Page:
As the third quarter progressed, American investors flocked to the safety of low-risk investments amid wild swings in the stock and bond markets.
As per the investment flow data that YCharts and Morningstar carefully analyzed and deciphered, money market funds emerged as the main attraction for investors, attracting a whopping $184 billion in net inflows in the third quarter. Compared to the second-highest category, intermediate core bond funds, which garnered relatively little attention, this spike in interest was almost ten times greater.
Bond mutual funds and exchange-traded funds (ETFs) garnered net inflows of $34.7 billion in the wider investment space, providing a stable haven for cautious investors. Regretfully, net outflows were recorded for the remaining fund categories; the largest impact was felt by equity funds, which recorded net redemptions of $17.6 billion.
In the midst of the market's ups and downs, something amazing has happened: cash has become the clear winner. This move to cash, small inflows into bond funds, and a flight from stocks were reflected in the S&P 500 Index's 3.6% quarterly decline.
In the financial sphere, bond yields kept rising, which are inversely correlated with bond prices. The yield on the benchmark 10-year U.S. Treasury increased by a whopping 73 basis points to 4.57%.
Cash consolidated its position as the preferred asset class as these market dynamics materialized. With the first interest rate increases in almost 20 years and the Federal Reserve's unwavering opposition to inflation, cash accounts are now more appealing than ever. Unprecedented highs have been reached by money market rates; in October, the top U.S. rate hit an annual 5.5%.
Cash is particularly alluring because it is less risky and volatile than the stock market, which can be quite volatile. Even before the third quarter, investors were quick to notice this change.
Net inflows into money market funds have increased dramatically over the last 12 months, reaching a remarkable $876 billion in total. Money market options are even more appealing because of the turmoil in the banking industry earlier this year, which led some depositors to look for safety there.
Funds for Equity Leak Assets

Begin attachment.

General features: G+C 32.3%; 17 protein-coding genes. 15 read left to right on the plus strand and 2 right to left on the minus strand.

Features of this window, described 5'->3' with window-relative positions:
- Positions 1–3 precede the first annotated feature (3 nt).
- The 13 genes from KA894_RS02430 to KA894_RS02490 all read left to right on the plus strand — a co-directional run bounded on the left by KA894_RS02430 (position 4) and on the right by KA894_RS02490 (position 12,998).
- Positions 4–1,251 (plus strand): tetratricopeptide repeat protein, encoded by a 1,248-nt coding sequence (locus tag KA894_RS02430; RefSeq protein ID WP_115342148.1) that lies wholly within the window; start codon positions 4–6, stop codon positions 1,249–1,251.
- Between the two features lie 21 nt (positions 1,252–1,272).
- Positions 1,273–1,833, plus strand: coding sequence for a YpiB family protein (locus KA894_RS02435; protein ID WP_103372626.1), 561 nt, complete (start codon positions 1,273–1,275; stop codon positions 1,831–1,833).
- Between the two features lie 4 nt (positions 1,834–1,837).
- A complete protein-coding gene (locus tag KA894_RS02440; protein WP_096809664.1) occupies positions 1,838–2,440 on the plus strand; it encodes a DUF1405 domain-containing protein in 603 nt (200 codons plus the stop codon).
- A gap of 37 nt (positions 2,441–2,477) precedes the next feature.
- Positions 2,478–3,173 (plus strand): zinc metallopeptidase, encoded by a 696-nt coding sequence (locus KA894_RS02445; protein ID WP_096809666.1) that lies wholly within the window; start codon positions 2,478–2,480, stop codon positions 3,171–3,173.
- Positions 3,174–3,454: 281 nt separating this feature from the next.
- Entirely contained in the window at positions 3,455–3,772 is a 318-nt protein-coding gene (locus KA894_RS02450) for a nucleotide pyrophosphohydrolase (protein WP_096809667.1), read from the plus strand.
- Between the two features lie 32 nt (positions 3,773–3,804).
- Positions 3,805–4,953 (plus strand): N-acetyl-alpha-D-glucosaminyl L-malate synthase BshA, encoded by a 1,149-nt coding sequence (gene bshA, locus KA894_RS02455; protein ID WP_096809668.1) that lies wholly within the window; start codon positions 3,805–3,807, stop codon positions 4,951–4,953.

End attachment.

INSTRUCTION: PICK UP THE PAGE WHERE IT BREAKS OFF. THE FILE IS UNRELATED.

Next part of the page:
The allure of stock investments faced more competition as interest rates rose steadily, which resulted in net withdrawals from equity funds and ETFs during the quarter.
Specifically, net outflows totaling $11.8 billion were reported by U.S. stock funds and ETFs, which span Morningstar's nine primary equity categories and include a range of market capitalization sizes and investment styles.
Importantly, these categories' U.S. equity products would have seen net redemptions exceeding $50 billion if not for the significant $42.1 billion in net inflows into large-cap blend equity ETFs. After money market funds, this category saw the highest inflows by a wide margin.
There were continuous withdrawals of $60 billion from actively managed large-cap growth, value, and blend mutual funds. The fact that this trend has persisted for a number of years indicates that investors who favor passive ETFs are cost-conscious. Over the course of the last year, an incredible $225 billion has been lost from these three mutual fund categories combined.
- A dramatic shift in investor interest was witnessed in the third quarter, as money market funds secured a healthy $184 billion in net inflows, more than ten times the amount received by intermediate core bond funds, the next category down.
- The Federal Reserve's aggressive approach to combating inflation, which resulted in a number of interest rate hikes, is directly responsible for this increase in the popularity of money market funds. In turn, these increases have boosted the allure of low-risk money market investment options.
- The stock market has become much more competitive as interest rates rise, which has resulted in net withdrawals from equity funds and exchange-traded funds (ETFs) during the quarter.